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ComedyMay 21, 2017

Beyond the gumboot: The non-Dagg work of John Clarke

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On the heels of yesterday’s announcement of the Fred nominees for best show of the Comedy Festival, comedian Jonny Potts digs deep into the non-Fred Dagg work of Kiwi icon John Clarke, after whom the award is named.

It’s totally understandable that the figure of Fred Dagg dominated New Zealand’s response to the sudden death of John Clarke earlier this year. But when we think of Clarke, we should remember he was more than just what he gave New Zealand for a few years in the 1970s. Here’s a quick survey of six examples which show the breadth of the work of Mr. John Clarke, the man his collaborator Ross Stevenson called “the greatest satirist in the English language”.

The Farnakeling Reports (1984)

Though his early career appears to have been one unbroken rise, John Clarke did give himself some time to take stock after crossing the Tasman. Fred Dagg had been an unprecedented success in New Zealand, but the act wasn’t necessarily going to work if simply transplanted to Australia. So Clarke immersed himself in the culture, getting to know the key differences – social, political and sporting – between the two countries.

Clarke debuted his farnarkeling reports on the well-regarded mid-80s sketch show the Gillies Report, returning to the bit as he pleased for the rest of his life. From behind a news desk, Clarke adopted the slightly aggressive, wholly authoritative tone of the Australian sport reporter, which wasn’t too far from his own distinctive, even style. The thing was, he was reporting on a make-believe sport. Farnarkeling terms like ‘ardle’ and ‘from behind the umlaut’ were dropped as casually as equally ludicrous sporting phrases like ‘professional foul’, ‘silly mid-on’ and ‘resting toucher’ (see Clarke’s later film Crackerjack for more about that one) are in regular broadcasts. If you watch a few of them at once, it’s impossible not to form a Suessian impression of the sport in your head. (You also get a handy overview of the career of the mercurial Dave Sorensen.)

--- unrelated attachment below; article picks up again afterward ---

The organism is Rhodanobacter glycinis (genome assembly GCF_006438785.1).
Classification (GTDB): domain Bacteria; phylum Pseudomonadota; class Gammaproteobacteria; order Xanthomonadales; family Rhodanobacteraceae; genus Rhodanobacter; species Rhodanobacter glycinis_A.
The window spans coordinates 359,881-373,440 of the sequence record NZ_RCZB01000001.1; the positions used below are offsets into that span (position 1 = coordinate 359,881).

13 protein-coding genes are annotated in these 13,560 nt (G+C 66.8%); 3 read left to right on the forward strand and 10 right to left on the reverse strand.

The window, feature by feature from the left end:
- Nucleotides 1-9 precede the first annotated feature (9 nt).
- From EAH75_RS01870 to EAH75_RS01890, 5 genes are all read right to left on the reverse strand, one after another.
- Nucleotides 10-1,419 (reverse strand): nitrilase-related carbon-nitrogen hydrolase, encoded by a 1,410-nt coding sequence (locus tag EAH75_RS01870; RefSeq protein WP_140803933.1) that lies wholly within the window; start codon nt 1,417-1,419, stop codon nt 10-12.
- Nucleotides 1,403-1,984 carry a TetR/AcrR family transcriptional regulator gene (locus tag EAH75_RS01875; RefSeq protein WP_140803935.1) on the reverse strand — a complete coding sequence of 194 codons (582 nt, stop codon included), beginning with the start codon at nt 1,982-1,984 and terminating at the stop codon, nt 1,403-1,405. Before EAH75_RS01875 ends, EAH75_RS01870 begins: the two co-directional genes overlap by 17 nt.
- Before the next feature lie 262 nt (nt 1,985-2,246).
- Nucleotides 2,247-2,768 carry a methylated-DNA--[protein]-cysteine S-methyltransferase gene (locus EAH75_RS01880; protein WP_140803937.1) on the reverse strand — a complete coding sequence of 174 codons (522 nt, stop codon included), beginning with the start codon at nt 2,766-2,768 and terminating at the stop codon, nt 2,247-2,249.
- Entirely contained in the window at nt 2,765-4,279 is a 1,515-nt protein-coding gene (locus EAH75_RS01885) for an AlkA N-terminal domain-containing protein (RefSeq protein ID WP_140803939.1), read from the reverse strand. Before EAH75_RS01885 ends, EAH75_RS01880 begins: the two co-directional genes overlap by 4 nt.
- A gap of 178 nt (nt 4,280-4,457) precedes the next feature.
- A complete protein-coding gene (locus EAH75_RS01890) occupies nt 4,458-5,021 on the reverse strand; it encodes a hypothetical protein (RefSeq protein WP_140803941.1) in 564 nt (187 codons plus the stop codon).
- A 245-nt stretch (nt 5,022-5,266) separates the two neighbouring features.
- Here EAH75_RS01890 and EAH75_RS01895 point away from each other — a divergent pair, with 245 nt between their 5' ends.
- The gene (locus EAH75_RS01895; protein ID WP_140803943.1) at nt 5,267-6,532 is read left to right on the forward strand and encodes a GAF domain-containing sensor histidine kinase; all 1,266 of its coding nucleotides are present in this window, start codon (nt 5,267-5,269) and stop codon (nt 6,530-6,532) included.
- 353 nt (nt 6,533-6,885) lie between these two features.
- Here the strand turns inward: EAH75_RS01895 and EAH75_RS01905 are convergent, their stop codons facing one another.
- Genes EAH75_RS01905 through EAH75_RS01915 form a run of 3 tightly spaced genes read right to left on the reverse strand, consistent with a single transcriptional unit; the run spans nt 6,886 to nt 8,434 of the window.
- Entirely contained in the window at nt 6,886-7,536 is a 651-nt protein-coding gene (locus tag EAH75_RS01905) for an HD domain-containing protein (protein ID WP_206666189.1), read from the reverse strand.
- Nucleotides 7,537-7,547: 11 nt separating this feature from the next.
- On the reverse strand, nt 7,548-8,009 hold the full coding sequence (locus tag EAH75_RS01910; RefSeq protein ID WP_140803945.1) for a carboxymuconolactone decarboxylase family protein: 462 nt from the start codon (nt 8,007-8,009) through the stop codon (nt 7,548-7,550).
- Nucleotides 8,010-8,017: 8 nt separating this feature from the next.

The farnarkeling reports show Clarke taking on elements of his surroundings and drawing on his influences to come up with something freshly hilarious. They are relentless, sustained glossolalia, something like Spike Milligan explaining Aussie Rules. But much funnier.

‘A Child’s Christmas in Warrnambool’ (1989)

On the back flap of The Complete Book of Australian Verse John Clarke is presented as a professor whose works include the 1981 book Both New Zealand Poets. Things appear to have been more productive in the lucky country, with this collection bringing together work from such singular voices as Sylvia Blath, Dir Don Betjeman and Warren Keats.

Clarke’s skill for parody was never more keen than in his take on the famous opening section of Dylan Thomas’ ‘A Child’s Christmas in Wales’. Shifting the festivities to rural Victoria, Clarke revels in Thomas’ potent, lilting language, inheriting the spirit of the original rather than merely commenting on it. Here’s Clarke reading the piece in a stentorian, Welsh-inflected voice, using the ghost of Dylan Thomas to luxuriate in his own words.